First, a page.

The modern day image of urban areas is pretty grey, not to mention unsustainable. Concrete tower blocks and tarmac don’t exactly support a healthy environment, for people or the planet. However, as a need for sustainable building alternatives grows, as does the research and support for such projects, and one of these is the use of wood in building. I don’t just mean in bungalows and houses, but for multi-storey buildings and large-scale projects like skyscrapers too.
1. A polluting industry
Construction is recognised as one of the world’s most environmentally destructive industries, accounting for nearly 40 percent of global emissions, and concrete, one of its most popular materials, is incredibly unsustainable. Concrete production it causes up to eight percent of global emissions and uses 40 to 50 billions tonnes of sand each year. Clearly, reducing the use of this material and our reliance upon it would help enormously in the fight to lower emissions, however this is easier said than done. Over the last three decades global concrete production has quadrupled and much of the world’s urbanisation boom depends on it. China alone pours more concrete every two years than the United States used in the entire 20th century! However, although difficult, making construction more green is not impossible, and timber is a sustainable and increasingly viable alternative.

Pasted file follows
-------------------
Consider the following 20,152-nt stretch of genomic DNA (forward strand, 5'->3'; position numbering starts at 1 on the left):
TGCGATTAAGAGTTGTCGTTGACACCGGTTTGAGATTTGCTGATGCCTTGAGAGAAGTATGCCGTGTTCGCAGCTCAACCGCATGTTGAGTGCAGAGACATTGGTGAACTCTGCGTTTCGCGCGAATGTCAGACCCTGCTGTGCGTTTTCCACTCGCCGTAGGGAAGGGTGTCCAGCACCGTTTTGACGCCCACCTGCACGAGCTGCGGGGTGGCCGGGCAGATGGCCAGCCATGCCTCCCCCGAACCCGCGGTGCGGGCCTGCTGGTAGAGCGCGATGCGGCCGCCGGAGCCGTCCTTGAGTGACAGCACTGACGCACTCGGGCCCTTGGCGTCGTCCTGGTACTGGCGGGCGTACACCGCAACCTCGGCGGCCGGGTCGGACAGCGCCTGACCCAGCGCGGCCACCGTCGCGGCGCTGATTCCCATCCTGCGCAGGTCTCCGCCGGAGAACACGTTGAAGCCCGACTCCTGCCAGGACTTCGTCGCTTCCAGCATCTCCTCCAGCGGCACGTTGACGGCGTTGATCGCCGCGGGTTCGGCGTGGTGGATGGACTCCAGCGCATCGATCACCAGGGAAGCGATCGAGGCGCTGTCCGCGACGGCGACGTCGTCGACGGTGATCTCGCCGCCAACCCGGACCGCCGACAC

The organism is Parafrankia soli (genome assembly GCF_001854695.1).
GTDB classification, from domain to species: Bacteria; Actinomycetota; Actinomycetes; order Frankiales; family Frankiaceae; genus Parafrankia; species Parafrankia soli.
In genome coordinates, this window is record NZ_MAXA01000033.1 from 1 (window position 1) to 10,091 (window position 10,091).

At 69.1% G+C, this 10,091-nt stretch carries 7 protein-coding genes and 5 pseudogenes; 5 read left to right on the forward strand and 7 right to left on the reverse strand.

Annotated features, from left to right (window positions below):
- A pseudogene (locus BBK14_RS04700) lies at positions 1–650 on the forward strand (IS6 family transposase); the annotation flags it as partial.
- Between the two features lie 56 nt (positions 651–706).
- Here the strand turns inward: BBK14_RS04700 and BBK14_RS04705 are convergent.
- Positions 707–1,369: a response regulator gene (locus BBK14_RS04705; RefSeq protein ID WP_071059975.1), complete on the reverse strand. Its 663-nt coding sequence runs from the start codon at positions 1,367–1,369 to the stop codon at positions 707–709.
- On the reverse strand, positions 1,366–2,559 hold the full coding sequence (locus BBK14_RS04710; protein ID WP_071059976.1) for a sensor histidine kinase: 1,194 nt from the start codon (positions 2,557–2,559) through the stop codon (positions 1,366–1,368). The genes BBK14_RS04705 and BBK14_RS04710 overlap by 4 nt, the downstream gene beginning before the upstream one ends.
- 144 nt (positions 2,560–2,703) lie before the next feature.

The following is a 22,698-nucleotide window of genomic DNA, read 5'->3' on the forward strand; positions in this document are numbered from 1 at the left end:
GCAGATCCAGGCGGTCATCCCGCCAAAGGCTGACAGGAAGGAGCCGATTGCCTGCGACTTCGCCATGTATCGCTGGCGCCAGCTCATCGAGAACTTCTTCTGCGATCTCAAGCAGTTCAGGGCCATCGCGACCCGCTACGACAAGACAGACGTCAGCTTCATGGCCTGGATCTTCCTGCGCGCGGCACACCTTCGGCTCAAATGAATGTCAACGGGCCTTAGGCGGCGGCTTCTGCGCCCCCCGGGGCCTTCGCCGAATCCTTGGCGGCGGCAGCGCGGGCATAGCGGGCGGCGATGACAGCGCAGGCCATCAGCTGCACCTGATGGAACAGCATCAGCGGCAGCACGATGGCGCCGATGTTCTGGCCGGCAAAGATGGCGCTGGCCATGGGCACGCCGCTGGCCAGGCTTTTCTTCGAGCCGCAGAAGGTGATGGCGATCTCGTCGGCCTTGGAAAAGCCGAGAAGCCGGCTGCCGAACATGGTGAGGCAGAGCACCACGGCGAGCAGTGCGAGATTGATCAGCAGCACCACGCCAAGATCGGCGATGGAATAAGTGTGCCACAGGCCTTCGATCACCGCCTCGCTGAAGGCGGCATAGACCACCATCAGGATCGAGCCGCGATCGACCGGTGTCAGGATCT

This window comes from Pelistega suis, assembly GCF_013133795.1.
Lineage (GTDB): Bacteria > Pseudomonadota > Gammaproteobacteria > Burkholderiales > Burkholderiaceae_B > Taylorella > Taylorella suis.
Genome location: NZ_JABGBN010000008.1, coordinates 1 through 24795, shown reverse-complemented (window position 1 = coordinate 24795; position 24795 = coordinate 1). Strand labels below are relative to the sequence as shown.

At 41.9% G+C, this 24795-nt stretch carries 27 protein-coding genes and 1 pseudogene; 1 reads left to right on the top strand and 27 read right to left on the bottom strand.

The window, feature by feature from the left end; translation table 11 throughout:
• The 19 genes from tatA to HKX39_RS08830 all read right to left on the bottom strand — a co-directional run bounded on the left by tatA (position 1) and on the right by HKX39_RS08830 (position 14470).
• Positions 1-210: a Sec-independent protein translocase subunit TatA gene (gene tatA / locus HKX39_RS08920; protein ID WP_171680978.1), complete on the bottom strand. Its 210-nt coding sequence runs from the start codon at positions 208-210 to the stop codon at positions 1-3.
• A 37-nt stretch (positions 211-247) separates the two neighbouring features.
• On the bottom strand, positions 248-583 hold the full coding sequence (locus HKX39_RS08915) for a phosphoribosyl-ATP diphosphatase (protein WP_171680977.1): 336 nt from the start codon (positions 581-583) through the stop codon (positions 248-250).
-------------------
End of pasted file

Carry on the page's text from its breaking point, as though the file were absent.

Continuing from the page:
2. A green alternative
The benefits of using wood as a building material are extensive. As argued by supporters of wood construction, not only is it carbon neutral but it is actually carbon negative, as it effectively takes CO2 captured by trees and locks it into the buildings it supports. Of course it has its challenges too, but in the last few years, helped by an increase of government incentives, pent-up demand and technological advancements, timber construction has really begun to shine. It has even been proposed by a group of Yale University scientists that wood could largely replace concrete and steel building construction. According to their research paper Buildings as a Global Carbon Sink, 90 percent of all new buildings could be built of wood by 2050, preventing up to 75 gigatonnes of CO2 from being released into the atmosphere, twice what the world produces in an entire year by burning coal, oil and gas.
3. Some examples to follow
Brock Commons Tallwood House
An incredible example showing the potential of wood as a green construction material can be seen at Vancouver’s University of British Columbia. Their 18-story residence hall building, the Brock Commons Tallwood House, stands out with its pale coloured wood appearance. But this isn’t just for aesthetics, its representative of the workings of the entire structure and a clear choice that was taken by the designers and developers to build with wood.
Opened in 2017, Brock Commons Tallwood House was the tallest building constructed of timber in the world. It was erected using prefabricated components in just 70 days, was faster and cheaper to build than a conventional building, and its material saved over 2,400 metric tons of carbon emissions. Pretty impressive!